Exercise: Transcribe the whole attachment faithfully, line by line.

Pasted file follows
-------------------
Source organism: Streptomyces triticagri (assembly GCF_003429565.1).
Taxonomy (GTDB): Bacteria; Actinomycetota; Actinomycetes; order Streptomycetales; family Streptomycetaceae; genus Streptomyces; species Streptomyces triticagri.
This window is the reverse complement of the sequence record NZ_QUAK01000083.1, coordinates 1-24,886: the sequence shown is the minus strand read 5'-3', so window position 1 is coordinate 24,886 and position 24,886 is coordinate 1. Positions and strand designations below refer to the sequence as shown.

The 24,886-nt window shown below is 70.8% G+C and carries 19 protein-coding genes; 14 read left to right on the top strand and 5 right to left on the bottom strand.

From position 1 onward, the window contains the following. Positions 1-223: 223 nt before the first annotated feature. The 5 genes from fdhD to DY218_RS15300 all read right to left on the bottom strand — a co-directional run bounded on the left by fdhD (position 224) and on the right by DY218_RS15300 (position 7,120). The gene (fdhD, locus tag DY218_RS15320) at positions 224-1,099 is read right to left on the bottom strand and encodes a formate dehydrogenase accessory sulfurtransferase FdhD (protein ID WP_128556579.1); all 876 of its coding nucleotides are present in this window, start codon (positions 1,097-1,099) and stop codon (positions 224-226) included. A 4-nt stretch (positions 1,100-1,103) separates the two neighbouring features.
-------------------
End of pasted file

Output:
Source organism: Streptomyces triticagri (assembly GCF_003429565.1).
Taxonomy (GTDB): Bacteria; Actinomycetota; Actinomycetes; order Streptomycetales; family Streptomycetaceae; genus Streptomyces; species Streptomyces triticagri.
This window is the reverse complement of the sequence record NZ_QUAK01000083.1, coordinates 1-24,886: the sequence shown is the minus strand read 5'-3', so window position 1 is coordinate 24,886 and position 24,886 is coordinate 1. Positions and strand designations below refer to the sequence as shown.

The 24,886-nt window shown below is 70.8% G+C and carries 19 protein-coding genes; 14 read left to right on the top strand and 5 right to left on the bottom strand.

From position 1 onward, the window contains the following. Positions 1-223: 223 nt before the first annotated feature. The 5 genes from fdhD to DY218_RS15300 all read right to left on the bottom strand — a co-directional run bounded on the left by fdhD (position 224) and on the right by DY218_RS15300 (position 7,120). The gene (fdhD, locus tag DY218_RS15320) at positions 224-1,099 is read right to left on the bottom strand and encodes a formate dehydrogenase accessory sulfurtransferase FdhD (protein ID WP_128556579.1); all 876 of its coding nucleotides are present in this window, start codon (positions 1,097-1,099) and stop codon (positions 224-226) included. A 4-nt stretch (positions 1,100-1,103) separates the two neighbouring features.